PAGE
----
By Tim Gardner
The remaining spring North Carolina high school athletic seasons and state basketball championships have been canceled for the 2020 spring seasons, which includes Avery County High and the county’s middle school sports teams.
The North Carolina High School Athletic Association, the governing body of prep sports in the state, made the decision April 24 after North Carolina Governor Roy Cooper announced that all schools have been closed to in-person learning for the rest of the 2019-2020 academic year.
The NCHSAA released the following statement: “In keeping with Governor Roy Cooper’s announcement that the public schools of North Carolina will be closed to in-person learning for the remainder of the 2019-2020 school year, the North Carolina High School Athletic Association (NCHSAA) has canceled all remaining winter championships and spring sports,” the statement read.
There also will be no state championships in girls’ or boys’ basketball, although most of their respective seasons were played.
The spring sports include sports such as baseball, softball, boys’ and girls’ track and field, golf and tennis.
Athletic teams, including those preparing for fall seasons, will not be allowed to gather for any organized practices or for skill development until athletics resume.
“As of right now, we’re still operating under that at Avery High and in our middle schools,” Avery Schools Superintendent Dan Bridgman said. “We’ll wait to hear from state high school sports officials when we can get back to having some workouts with skill development or things like that. These decisions are made with the safety of all those involved.”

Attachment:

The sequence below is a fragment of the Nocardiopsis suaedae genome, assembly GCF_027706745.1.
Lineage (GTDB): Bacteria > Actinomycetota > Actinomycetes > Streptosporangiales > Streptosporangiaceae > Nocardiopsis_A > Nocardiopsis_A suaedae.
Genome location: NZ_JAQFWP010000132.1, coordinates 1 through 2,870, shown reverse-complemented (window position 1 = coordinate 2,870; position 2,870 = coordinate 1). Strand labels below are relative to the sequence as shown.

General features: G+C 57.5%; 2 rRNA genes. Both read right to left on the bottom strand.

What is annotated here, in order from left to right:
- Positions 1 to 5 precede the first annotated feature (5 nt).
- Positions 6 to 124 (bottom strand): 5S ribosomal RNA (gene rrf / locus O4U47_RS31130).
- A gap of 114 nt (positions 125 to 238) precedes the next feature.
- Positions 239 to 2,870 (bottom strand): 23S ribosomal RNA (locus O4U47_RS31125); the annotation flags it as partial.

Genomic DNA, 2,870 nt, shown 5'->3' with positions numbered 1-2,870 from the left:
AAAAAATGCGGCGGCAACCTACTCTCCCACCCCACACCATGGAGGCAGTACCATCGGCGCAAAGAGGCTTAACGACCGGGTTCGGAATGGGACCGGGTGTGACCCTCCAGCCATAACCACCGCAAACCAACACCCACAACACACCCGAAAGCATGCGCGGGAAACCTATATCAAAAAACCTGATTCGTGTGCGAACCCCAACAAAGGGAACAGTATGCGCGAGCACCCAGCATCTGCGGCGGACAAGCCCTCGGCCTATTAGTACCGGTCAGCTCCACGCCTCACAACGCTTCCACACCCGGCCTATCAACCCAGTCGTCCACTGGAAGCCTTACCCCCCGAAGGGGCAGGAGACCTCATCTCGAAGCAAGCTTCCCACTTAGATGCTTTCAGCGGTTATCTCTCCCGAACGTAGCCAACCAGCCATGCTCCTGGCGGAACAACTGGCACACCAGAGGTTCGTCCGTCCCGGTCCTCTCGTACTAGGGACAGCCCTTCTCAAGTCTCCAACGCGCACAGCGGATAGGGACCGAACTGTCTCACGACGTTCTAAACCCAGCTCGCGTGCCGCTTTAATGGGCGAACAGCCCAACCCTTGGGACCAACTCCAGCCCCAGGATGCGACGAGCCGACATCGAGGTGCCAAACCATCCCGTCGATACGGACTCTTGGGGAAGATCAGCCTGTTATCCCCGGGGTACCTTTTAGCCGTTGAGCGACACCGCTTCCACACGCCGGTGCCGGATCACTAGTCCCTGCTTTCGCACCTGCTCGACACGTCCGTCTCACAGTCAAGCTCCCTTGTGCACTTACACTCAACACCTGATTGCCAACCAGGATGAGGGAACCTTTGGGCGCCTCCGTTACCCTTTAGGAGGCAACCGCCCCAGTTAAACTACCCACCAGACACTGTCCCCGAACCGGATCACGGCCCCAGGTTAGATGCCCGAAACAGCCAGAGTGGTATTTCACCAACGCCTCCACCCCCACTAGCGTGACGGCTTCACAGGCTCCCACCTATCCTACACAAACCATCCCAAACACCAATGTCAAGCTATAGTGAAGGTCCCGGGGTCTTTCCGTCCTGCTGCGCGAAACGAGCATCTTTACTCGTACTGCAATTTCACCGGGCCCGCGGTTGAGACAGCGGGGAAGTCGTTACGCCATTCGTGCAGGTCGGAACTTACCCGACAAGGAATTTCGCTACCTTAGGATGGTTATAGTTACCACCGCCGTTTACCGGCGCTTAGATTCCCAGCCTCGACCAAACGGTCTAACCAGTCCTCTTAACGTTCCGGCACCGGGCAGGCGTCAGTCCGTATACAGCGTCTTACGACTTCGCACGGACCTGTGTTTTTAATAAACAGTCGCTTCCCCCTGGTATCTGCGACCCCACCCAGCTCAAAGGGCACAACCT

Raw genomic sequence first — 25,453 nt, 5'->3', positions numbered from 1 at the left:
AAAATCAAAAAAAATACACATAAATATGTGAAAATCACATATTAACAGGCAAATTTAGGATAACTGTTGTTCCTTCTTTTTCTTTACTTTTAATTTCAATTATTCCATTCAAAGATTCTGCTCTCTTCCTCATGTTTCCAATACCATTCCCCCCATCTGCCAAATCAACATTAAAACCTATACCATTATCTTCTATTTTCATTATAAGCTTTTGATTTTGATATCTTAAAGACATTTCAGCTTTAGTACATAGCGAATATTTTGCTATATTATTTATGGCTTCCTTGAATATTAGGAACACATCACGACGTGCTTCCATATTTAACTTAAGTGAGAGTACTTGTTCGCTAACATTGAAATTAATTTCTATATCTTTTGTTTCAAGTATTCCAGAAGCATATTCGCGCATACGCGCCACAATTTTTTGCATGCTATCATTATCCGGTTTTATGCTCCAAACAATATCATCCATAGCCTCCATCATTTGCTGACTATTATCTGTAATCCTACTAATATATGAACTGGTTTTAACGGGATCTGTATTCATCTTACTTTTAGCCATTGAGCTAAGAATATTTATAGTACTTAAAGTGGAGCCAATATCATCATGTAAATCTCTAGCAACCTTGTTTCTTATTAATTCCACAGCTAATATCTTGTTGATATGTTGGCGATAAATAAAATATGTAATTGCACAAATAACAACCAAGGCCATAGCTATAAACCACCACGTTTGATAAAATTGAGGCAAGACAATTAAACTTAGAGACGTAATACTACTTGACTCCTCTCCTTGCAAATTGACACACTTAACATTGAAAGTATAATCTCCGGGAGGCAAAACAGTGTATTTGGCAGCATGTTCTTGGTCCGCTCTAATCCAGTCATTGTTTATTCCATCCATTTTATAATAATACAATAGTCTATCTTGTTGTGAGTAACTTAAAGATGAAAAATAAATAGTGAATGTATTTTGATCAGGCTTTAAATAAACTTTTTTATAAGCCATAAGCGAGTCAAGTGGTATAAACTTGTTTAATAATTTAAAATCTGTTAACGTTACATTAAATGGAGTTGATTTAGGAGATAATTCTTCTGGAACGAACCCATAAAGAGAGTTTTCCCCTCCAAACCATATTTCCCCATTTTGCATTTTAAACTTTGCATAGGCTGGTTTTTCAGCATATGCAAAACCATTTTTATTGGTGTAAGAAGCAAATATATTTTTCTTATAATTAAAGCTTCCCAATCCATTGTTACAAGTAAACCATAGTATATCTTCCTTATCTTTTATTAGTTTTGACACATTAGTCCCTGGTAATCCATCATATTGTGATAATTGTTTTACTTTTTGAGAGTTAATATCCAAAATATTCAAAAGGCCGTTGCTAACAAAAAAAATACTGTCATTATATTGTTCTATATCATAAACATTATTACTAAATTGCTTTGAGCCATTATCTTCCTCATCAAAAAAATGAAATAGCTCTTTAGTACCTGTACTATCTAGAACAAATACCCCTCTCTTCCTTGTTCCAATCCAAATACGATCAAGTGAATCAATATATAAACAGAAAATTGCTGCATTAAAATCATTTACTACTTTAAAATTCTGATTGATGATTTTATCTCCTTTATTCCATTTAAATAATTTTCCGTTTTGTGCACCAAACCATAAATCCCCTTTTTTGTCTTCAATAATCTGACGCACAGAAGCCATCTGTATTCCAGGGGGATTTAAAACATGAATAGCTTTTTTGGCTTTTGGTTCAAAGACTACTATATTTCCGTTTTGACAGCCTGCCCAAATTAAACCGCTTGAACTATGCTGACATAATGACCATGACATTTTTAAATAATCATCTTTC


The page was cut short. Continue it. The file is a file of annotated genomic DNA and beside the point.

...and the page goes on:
Bridgman said he was particularly disappointed for the student-athletes, who have not participated in any sporting events since early March.
“With the cancellation of spring sports, I hurt for the athletes, mostly for the seniors, who didn’t get a chance to play some sports or finish their basketball ones their senior seasons,” he noted.
Bridgman also said the Avery County public school coaches are still in communication with the student-athletes.
“That’s what the worst–the close-knit relationships athletes built with each other. That is the driving force in sports to start with. There were also other school functions cancelled which is most unfortunate. But the COVID-19 is unlike anything many of us have ever seen in our lives.”
“The decision is difficult for the NCHSAA Board of Directors and staff. We empathize with the thousands of student-athletes, especially graduating seniors, coaching staffs, officials and family members affected by this decision,” said NCHSAA Commissioner Que Tucker in a statement. “However, this decision reflects a commitment to keeping our student-athletes, officials and member schools’ staffs and their communities safe, while following the guidelines provided by the governor and his team, along with the Department of Public Instruction and the State Board of Education.”